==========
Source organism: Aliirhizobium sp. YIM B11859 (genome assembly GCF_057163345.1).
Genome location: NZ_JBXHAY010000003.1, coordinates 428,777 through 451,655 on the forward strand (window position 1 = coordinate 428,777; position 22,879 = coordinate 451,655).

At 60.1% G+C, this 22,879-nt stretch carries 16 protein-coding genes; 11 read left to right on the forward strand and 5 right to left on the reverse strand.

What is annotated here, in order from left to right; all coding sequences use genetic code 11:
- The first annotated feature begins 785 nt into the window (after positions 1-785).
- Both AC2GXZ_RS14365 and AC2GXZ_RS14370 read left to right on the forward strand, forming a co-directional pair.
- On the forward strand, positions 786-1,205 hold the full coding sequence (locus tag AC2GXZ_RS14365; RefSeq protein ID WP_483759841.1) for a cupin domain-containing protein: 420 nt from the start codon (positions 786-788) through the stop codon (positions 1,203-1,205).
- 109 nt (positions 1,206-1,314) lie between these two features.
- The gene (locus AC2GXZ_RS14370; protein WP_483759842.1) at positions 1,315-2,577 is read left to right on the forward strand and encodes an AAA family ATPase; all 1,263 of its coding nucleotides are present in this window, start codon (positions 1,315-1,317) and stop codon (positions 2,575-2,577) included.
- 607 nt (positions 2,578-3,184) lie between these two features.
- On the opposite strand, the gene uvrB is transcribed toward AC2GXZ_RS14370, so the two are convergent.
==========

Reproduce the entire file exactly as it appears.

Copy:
Source organism: Aliirhizobium sp. YIM B11859 (genome assembly GCF_057163345.1).
Genome location: NZ_JBXHAY010000003.1, coordinates 428,777 through 451,655 on the forward strand (window position 1 = coordinate 428,777; position 22,879 = coordinate 451,655).

At 60.1% G+C, this 22,879-nt stretch carries 16 protein-coding genes; 11 read left to right on the forward strand and 5 right to left on the reverse strand.

What is annotated here, in order from left to right; all coding sequences use genetic code 11:
- The first annotated feature begins 785 nt into the window (after positions 1-785).
- Both AC2GXZ_RS14365 and AC2GXZ_RS14370 read left to right on the forward strand, forming a co-directional pair.
- On the forward strand, positions 786-1,205 hold the full coding sequence (locus tag AC2GXZ_RS14365; RefSeq protein ID WP_483759841.1) for a cupin domain-containing protein: 420 nt from the start codon (positions 786-788) through the stop codon (positions 1,203-1,205).
- 109 nt (positions 1,206-1,314) lie between these two features.
- The gene (locus AC2GXZ_RS14370; protein WP_483759842.1) at positions 1,315-2,577 is read left to right on the forward strand and encodes an AAA family ATPase; all 1,263 of its coding nucleotides are present in this window, start codon (positions 1,315-1,317) and stop codon (positions 2,575-2,577) included.
- 607 nt (positions 2,578-3,184) lie between these two features.
- On the opposite strand, the gene uvrB is transcribed toward AC2GXZ_RS14370, so the two are convergent.